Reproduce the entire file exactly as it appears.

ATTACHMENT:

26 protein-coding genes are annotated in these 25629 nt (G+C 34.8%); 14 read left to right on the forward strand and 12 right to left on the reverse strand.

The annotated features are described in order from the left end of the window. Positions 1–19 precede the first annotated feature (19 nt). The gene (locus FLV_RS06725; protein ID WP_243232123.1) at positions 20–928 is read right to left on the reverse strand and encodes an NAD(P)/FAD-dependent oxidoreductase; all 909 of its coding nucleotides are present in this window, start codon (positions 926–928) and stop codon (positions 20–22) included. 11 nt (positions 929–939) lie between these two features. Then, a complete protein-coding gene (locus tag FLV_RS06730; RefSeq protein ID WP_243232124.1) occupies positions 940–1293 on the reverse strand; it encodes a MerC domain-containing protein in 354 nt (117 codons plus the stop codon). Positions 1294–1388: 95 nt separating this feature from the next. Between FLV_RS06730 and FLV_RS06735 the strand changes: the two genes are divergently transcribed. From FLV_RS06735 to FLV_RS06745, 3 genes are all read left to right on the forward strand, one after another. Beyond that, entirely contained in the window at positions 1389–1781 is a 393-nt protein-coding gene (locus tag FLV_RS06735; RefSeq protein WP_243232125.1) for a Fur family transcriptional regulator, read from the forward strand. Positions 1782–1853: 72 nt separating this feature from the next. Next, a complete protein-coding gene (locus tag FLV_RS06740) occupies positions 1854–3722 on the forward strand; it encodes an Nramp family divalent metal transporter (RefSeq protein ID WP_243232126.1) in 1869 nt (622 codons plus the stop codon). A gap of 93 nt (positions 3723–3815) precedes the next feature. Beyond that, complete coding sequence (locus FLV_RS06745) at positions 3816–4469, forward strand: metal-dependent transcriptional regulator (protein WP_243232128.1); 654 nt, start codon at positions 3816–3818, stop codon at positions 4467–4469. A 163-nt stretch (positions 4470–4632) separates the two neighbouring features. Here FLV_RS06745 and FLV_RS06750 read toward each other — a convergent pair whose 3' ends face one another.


26 protein-coding genes are annotated in these 25629 nt (G+C 34.8%); 14 read left to right on the forward strand and 12 right to left on the reverse strand.

The annotated features are described in order from the left end of the window. Positions 1–19 precede the first annotated feature (19 nt). The gene (locus FLV_RS06725; protein ID WP_243232123.1) at positions 20–928 is read right to left on the reverse strand and encodes an NAD(P)/FAD-dependent oxidoreductase; all 909 of its coding nucleotides are present in this window, start codon (positions 926–928) and stop codon (positions 20–22) included. 11 nt (positions 929–939) lie between these two features. Then, a complete protein-coding gene (locus tag FLV_RS06730; RefSeq protein ID WP_243232124.1) occupies positions 940–1293 on the reverse strand; it encodes a MerC domain-containing protein in 354 nt (117 codons plus the stop codon). Positions 1294–1388: 95 nt separating this feature from the next. Between FLV_RS06730 and FLV_RS06735 the strand changes: the two genes are divergently transcribed. From FLV_RS06735 to FLV_RS06745, 3 genes are all read left to right on the forward strand, one after another. Beyond that, entirely contained in the window at positions 1389–1781 is a 393-nt protein-coding gene (locus tag FLV_RS06735; RefSeq protein WP_243232125.1) for a Fur family transcriptional regulator, read from the forward strand. Positions 1782–1853: 72 nt separating this feature from the next. Next, a complete protein-coding gene (locus tag FLV_RS06740) occupies positions 1854–3722 on the forward strand; it encodes an Nramp family divalent metal transporter (RefSeq protein ID WP_243232126.1) in 1869 nt (622 codons plus the stop codon). A gap of 93 nt (positions 3723–3815) precedes the next feature. Beyond that, complete coding sequence (locus FLV_RS06745) at positions 3816–4469, forward strand: metal-dependent transcriptional regulator (protein WP_243232128.1); 654 nt, start codon at positions 3816–3818, stop codon at positions 4467–4469. A 163-nt stretch (positions 4470–4632) separates the two neighbouring features. Here FLV_RS06745 and FLV_RS06750 read toward each other — a convergent pair whose 3' ends face one another.